Seniors Still Using Cash Advances to Fund Health Care

Senate debating over new health care bill

Image from Wikimedia.

Image from Wikimedia.

Throughout 2010, senior citizens are expected to continue using cash advances to fund growing health care expenses. Although health care is a hot topic in the U.S., there is still a long way to go regarding sorting it out. The senate just turned away a republican initiative to eliminate long-term care insurance that helps seniors and the disabled. The party fell short of their bid to get rid of the program on a 51 to 47 vote.

The late Senator Edward Kennedy was the main supporter of the insurance bill, referred to as the CLASS act. CLASS stands for Community Living Assistance Services and Supports Act. Despite Senator Kennedy’s push, the bill has been up for deliberation for decades. In this act, workers would be required to contribute a monthly premium during their work years into the program. If they suffer an injury that renders them disabled, they would receive a minimum cash benefit of $50 daily. The money could be put toward supplies, equipment, home improvements, home health care or daily nursing home costs.

Critics of the CLASS act speak out

Critics of the CLASS act believe it to be a thinly veiled way for the government to tax consumers more. Senator John Thune has spoken against the CLASS act and said that it is “the same old Washington, same old smoke and mirrors, same old games… We are locking in future generations to deficits and debts as far as the eye can see.” He believes the government, that is already under huge debt, is only building a way to create even more debt that eventually tax payers will have to pay.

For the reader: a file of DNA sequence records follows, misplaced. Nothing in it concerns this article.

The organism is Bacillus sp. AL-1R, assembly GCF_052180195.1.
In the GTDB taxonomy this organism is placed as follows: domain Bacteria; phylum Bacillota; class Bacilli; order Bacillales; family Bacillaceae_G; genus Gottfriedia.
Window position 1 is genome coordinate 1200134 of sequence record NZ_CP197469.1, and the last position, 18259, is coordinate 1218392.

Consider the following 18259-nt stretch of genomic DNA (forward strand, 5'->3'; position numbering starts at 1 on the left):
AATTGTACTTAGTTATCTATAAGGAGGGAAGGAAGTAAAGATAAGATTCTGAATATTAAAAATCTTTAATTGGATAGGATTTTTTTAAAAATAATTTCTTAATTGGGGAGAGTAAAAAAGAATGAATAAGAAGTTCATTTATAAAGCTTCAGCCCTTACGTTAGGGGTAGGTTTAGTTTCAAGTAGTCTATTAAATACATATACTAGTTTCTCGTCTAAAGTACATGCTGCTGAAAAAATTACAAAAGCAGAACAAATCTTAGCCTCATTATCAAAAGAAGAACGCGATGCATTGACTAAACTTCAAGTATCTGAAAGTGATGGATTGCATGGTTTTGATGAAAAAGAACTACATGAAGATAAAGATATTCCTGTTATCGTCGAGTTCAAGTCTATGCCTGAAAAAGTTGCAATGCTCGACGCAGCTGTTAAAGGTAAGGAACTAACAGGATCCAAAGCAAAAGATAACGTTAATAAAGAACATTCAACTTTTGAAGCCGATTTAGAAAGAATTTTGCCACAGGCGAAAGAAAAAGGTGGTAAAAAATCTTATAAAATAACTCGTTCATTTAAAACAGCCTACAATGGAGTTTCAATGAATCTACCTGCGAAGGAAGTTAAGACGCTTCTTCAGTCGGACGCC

CLASS act still has its supporters

On the other hand, there is also a strong backing for the CLASS act. Senator Dodd said, “It is a solid program that can make a huge difference for millions of Americans, allowing them to lead independent lives with dignity.” Supporters of the act cite the ability to defray huge costs of nursing care as a major benefit. On average nursing homes cost $70,000 a year, and seniors who need health nursing home care have to run out of their savings before they can apply for coverage from Medicaid. It also takes time to get Medicaid and some senior citizens are running out of personal funds before their coverage begins. Many seniors have to fill the gap by turning to family aid, cash advances and charity organizations.

Overall the CLASS act would put them at ease because it would automatically become a safeguard when they need it. In addition, Medicare only covers temporary nursing home residencies, and it’s already on the chopping block for major cuts in 2010. On the other hand, the act would be consistent throughout the patient’s lifetime of care and depend on how much they paid into the fund.

Seniors in need of future aid

Regardless of whether or not the CLASS act is approved, senior citizens need some vehicle that will carry them through their post-employment health care. Senator Dodd added, “Health care for the elderly needs to be sorted out in a manner that is efficient and effective.”  Most seniors are at the mercy of using up savings, using cash advances and relying on family to get through their later years.

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